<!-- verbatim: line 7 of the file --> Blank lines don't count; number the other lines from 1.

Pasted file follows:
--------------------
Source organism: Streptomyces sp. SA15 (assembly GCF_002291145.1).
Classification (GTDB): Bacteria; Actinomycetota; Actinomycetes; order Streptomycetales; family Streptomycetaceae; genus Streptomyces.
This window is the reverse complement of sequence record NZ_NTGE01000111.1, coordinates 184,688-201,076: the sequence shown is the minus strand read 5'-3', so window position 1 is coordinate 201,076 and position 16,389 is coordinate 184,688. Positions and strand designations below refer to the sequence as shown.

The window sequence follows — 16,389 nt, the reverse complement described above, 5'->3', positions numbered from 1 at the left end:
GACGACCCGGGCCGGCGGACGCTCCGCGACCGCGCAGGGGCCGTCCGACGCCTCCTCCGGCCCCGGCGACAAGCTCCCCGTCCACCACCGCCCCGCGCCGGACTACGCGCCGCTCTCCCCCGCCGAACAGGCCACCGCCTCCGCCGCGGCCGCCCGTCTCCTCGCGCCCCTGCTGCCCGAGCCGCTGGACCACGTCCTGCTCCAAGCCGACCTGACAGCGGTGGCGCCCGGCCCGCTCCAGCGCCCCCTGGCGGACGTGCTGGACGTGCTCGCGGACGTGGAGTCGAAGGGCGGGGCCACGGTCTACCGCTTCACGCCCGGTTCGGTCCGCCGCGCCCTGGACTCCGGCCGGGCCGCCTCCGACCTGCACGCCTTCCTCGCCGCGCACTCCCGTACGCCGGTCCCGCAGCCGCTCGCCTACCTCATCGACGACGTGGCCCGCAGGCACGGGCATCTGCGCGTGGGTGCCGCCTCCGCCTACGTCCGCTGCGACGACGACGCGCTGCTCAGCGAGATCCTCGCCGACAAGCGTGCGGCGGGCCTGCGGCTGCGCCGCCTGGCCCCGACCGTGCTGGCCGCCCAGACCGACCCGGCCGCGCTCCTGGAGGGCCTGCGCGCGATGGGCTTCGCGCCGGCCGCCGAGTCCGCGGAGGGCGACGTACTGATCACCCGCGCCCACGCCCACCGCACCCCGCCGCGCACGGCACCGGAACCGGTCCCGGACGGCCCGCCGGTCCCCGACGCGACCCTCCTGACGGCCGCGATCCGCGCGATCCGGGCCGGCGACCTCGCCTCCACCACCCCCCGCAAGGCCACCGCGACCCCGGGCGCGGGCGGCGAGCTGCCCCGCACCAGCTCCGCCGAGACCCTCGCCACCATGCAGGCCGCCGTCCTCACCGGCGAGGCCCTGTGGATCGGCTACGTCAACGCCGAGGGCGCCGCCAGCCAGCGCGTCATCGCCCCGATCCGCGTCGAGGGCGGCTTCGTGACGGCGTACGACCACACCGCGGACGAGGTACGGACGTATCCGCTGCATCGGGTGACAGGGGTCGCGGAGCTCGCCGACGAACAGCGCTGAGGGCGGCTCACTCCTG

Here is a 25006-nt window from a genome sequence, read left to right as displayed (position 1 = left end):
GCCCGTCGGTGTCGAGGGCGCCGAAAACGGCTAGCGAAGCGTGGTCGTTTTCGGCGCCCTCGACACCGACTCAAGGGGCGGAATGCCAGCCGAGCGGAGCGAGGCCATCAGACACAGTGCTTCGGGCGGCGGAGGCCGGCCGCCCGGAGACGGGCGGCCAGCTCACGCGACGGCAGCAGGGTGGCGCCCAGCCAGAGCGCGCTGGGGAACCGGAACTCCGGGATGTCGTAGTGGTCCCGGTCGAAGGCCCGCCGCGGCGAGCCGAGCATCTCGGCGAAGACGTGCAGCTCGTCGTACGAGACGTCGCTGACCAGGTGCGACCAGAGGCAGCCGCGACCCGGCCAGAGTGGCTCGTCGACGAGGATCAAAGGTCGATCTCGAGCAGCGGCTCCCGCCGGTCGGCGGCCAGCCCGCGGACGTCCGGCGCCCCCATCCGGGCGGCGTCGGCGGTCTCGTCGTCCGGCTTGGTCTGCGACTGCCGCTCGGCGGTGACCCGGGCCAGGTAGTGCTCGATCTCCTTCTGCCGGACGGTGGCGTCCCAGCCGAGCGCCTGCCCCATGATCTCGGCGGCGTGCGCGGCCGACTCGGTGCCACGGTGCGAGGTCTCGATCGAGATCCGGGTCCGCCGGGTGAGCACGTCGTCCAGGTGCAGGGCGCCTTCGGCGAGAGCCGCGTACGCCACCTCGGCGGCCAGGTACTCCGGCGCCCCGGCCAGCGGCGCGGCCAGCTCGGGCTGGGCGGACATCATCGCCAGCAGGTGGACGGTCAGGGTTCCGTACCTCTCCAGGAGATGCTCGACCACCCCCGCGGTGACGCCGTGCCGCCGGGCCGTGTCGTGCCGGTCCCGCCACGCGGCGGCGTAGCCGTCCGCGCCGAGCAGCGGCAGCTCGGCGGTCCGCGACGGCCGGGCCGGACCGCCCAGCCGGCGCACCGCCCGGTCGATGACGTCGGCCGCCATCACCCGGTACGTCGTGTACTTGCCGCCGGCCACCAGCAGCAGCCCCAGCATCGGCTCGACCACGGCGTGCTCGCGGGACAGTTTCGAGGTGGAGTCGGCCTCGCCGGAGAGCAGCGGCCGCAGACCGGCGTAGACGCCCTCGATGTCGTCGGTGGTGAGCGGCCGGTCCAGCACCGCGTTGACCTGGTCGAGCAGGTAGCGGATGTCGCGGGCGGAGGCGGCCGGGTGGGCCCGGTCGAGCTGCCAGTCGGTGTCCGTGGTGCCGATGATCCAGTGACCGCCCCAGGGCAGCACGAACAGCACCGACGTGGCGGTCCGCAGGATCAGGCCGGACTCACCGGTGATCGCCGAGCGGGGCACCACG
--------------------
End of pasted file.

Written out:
GCCCGTCGGTGTCGAGGGCGCCGAAAACGGCTAGCGAAGCGTGGTCGTTTTCGGCGCCCTCGACACCGACTCAAGGGGCGGAATGCCAGCCGAGCGGAGCGAGGCCATCAGACACAGTGCTTCGGGCGGCGGAGGCCGGCCGCCCGGAGACGGGCGGCCAGCTCACGCGACGGCAGCAGGGTGGCGCCCAGCCAGAGCGCGCTGGGGAACCGGAACTCCGGGATGTCGTAGTGGTCCCGGTCGAAGGCCCGCCGCGGCGAGCCGAGCATCTCGGCGAAGACGTGCAGCTCGTCGTACGAGACGTCGCTGACCAGGTGCGACCAGAGGCAGCCGCGACCCGGCCAGAGTGGCTCGTCGACGAGGATCAAAGGTCGATCTCGAGCAGCGGCTCCCGCCGGTCGGCGGCCAGCCCGCGGACGTCCGGCGCCCCCATCCGGGCGGCGTCGGCGGTCTCGTCGTCCGGCTTGGTCTGCGACTGCCGCTCGGCGGTGACCCGGGCCAGGTAGTGCTCGATCTCCTTCTGCCGGACGGTGGCGTCCCAGCCGAGCGCCTGCCCCATGATCTCGGCGGCGTGCGCGGCCGACTCGGTGCCACGGTGCGAGGTCTCGATCGAGATCCGGGTCCGCCGGGTGAGCACGTCGTCCAGGTGCAGGGCGCCTTCGGCGAGAGCCGCGTACGCCACCTCGGCGGCCAGGTACTCCGGCGCCCCGGCCAGCGGCGCGGCCAGCTCGGGCTGGGCGGACATCATCGCCAGCAGGTGGACGGTCAGGGTTCCGTACCTCTCCAGGAGATGCTCGACCACCCCCGCGGTGACGCCGTGCCGCCGGGCCGTGTCGTGCCGGTCCCGCCACGCGGCGGCGTAGCCGTCCGCGCCGAGCAGCGGCAGCTCGGCGGTCCGCGACGGCCGGGCCGGACCGCCCAGCCGGCGCACCGCCCGGTCGATGACGTCGGCCGCCATCACCCGGTACGTCGTGTACTTGCCGCCGGCCACCAGCAGCAGCCCCAGCATCGGCTCGACCACGGCGTGCTCGCGGGACAGTTTCGAGGTGGAGTCGGCCTCGCCGGAGAGCAGCGGCCGCAGACCGGCGTAGACGCCCTCGATGTCGTCGGTGGTGAGCGGCCGGTCCAGCACCGCGTTGACCTGGTCGAGCAGGTAGCGGATGTCGCGGGCGGAGGCGGCCGGGTGGGCCCGGTCGAGCTGCCAGTCGGTGTCCGTGGTGCCGATGATCCAGTGACCGCCCCAGGGCAGCACGAACAGCACCGACGTGGCGGTCCGCAGGATCAGGCCGGACTCACCGGTGATCGCCGAGCGGGGCACCACG